I had lunch with a good friend recently. We have been friends for over fifteen years. We've worked together and we've played together, and suffice it to say we've had our share of laughs over the years. I won't go into great detail, but I will say that we used to bowl together, and beer was our dinner on those nights. We also ran up a close-to-three-digit bar tab, just the two of us, for my birthday, and a sombrero was nearly killed that evening. Ah, good times.
During our lunch, she told me that she was proud of the work I'm doing, and that I show class and poise in my interviews. I was touched and flattered, and then we both burst out laughing, because we both knew the real me, the one who drops her bowling ball, trips over sidewalk cracks, and is usually a klutz, even before alcohol is imbibed. I had to tell her that while I was in Reno, as I was leaving the podium after my presentation, I walked out of my shoe and almost fell on my face. In front of several big-wigs, of course. But that's how I roll, usually right down to the floor.
Remember when I told you about the workers' comp amendments I was working on? Well, I got a call last week, asking me to offer testimony before the Senate Executive Committee hearing held today. Then this morning, I got a phone call asking me if the provision could be called The Uhl Act. Of course I agreed, and then I hung up and cried.
As I was getting ready, I flipped on the TV and caught the last few minutees of The Birdcage - Robin Williams, Gene Hackman and drag queens. Get it on Netflix if you haven't seen it. Anyway, at the end, they all dance to We Are Family, and of course, that made me cry again, but it was a happy cry. I took that as a sign that my girls were with me, just like they were last year.
After getting to Springfield and through security without incident (shocking, I know, given my brush with airport jail), I met with the senator, and we headed up to the senate chambers. He explained that when our bill was called for discussion, we would sit at a table up at the front of the room, in full view of the spectators and senators, and after he introduced the bill, he told me I could say "whatever I wanted." Oh sir, if only I could, if only. But I decided to be a lady and not say something that would end in a trip to Legislative Jail. Look at me, with the class and poise.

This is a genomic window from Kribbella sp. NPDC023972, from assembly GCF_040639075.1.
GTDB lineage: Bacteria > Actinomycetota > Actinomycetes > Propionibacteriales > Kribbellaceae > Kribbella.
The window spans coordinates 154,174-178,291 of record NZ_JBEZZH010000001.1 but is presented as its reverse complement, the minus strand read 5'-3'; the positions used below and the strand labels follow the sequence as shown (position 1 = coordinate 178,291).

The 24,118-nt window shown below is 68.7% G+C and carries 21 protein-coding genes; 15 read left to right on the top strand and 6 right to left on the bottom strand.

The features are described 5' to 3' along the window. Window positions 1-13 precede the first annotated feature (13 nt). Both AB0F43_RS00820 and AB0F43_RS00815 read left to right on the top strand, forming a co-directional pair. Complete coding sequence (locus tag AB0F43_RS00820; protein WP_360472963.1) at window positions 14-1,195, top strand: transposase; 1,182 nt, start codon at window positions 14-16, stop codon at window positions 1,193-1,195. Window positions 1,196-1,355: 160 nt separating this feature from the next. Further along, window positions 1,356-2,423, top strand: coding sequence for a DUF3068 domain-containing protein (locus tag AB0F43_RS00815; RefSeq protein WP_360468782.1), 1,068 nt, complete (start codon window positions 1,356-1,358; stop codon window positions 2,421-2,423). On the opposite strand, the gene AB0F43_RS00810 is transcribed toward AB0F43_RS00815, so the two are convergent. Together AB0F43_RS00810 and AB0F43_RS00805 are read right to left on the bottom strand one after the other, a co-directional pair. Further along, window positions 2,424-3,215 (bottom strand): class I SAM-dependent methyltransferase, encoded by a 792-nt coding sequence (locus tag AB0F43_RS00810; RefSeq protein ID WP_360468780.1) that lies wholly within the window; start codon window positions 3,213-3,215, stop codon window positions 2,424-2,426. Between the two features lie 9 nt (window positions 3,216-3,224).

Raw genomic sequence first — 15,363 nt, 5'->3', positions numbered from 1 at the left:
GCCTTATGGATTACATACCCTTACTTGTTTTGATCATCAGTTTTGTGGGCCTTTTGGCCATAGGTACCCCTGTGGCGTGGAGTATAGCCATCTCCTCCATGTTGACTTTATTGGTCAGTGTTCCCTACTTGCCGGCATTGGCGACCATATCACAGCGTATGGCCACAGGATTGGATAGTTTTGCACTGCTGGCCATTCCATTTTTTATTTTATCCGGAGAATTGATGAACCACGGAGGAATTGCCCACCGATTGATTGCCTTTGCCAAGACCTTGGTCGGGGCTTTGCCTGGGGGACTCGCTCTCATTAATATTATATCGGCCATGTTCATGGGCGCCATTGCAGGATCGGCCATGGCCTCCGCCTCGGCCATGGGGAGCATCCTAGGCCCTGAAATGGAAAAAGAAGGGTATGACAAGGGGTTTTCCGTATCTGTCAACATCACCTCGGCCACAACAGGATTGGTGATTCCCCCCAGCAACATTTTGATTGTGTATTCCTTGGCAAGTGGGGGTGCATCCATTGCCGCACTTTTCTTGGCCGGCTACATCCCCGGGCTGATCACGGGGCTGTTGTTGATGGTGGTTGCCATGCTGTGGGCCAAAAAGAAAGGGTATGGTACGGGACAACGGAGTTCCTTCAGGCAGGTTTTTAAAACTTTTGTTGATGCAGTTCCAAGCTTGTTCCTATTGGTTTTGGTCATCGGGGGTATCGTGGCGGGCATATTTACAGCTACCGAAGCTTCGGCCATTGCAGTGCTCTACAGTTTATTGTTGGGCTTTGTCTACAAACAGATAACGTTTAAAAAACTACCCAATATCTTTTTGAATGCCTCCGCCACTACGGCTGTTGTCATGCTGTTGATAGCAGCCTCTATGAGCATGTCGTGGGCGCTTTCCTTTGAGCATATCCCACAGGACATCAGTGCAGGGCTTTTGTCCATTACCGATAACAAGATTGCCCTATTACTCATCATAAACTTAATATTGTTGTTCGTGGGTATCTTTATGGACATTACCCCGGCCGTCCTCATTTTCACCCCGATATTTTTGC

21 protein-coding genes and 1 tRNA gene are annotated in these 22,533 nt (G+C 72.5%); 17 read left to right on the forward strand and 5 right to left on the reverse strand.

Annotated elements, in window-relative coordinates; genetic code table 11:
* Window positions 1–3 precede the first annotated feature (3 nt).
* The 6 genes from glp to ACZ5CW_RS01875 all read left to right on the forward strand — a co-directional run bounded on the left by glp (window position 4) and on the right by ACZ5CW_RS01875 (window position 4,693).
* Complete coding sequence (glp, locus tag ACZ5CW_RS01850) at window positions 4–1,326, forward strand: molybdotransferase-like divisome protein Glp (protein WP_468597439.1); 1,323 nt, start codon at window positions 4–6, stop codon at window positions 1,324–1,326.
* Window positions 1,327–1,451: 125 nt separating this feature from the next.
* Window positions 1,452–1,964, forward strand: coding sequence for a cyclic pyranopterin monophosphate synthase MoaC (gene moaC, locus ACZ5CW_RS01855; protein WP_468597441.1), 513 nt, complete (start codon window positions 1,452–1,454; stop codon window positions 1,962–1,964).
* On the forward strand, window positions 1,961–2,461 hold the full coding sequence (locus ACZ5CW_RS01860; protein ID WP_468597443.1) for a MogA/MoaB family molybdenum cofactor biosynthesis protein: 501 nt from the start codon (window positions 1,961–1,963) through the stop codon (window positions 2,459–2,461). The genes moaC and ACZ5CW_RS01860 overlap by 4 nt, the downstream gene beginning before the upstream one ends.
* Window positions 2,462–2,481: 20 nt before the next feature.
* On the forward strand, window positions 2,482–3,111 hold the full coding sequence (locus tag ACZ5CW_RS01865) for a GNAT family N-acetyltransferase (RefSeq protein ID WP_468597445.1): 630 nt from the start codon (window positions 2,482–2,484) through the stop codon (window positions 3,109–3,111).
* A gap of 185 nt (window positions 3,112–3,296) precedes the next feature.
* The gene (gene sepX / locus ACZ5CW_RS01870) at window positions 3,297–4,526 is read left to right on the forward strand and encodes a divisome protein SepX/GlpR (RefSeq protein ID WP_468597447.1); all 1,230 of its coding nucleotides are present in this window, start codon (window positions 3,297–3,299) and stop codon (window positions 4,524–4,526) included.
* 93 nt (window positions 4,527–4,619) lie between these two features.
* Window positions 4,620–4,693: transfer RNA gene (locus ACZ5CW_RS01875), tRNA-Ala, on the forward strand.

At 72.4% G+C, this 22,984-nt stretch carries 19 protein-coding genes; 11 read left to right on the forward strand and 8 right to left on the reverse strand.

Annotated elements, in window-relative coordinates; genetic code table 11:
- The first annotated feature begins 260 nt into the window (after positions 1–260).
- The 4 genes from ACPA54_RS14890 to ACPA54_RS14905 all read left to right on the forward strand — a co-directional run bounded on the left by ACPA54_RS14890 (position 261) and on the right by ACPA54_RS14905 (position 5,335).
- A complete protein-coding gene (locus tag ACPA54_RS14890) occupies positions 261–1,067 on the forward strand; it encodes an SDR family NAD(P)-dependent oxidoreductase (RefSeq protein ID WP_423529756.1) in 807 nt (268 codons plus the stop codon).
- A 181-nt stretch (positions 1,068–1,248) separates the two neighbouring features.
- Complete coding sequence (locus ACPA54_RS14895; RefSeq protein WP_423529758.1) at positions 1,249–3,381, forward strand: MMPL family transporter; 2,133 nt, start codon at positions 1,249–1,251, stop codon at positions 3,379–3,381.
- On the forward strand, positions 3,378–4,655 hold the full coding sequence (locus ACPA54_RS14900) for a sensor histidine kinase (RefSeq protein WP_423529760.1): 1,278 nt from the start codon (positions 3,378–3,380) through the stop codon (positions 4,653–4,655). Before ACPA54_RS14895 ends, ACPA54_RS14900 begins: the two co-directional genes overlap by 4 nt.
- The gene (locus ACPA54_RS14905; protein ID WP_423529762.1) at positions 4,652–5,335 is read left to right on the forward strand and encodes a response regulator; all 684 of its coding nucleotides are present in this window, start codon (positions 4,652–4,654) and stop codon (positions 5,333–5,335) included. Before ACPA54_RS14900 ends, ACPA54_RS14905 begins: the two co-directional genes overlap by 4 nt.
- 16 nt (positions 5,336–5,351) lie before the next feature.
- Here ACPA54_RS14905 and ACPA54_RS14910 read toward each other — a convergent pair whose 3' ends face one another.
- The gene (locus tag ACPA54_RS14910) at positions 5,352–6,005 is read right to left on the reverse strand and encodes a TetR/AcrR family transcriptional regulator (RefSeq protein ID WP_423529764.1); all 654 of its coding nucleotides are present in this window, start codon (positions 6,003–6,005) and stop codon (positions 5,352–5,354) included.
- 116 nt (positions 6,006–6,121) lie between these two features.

Our bill is called, and we stand up and walk up to the aforementioned table. Fortunately, it's a short walk because as I sit down, my pants feel a bit loose, as if I have might lost a few pounds in the last few minutes, but no, nothing that amazing, my damn suit pants have come unzipped. I mentally slap myself upside the head, try like hell not to laugh, and send up a prayer of thanks that I didn't split the backside of my pants and that I can give the testimony sitting down. Class and poise - that's me all over.
After the bill was introduced and I gave my testimony, the amendment passed unanimously, and I managed to stand up, discreetly insure that my jacket covered my zipper, and exit the chambers without anyone pointing and laughing at me, without falling off my shoes, and without any other articles of clothing coming undone - a major victory.
I ducked into the ladies room and put myself back together, giggling to myself and remembering my friend's comment about class and poise, and knew I'd have to email her when I got home and share my stupidity. Funny thing - I had an email from her waiting for me. It's like she knew I'd have a story for her.
Here is the story in our local paper, without the wardrobe malfunction.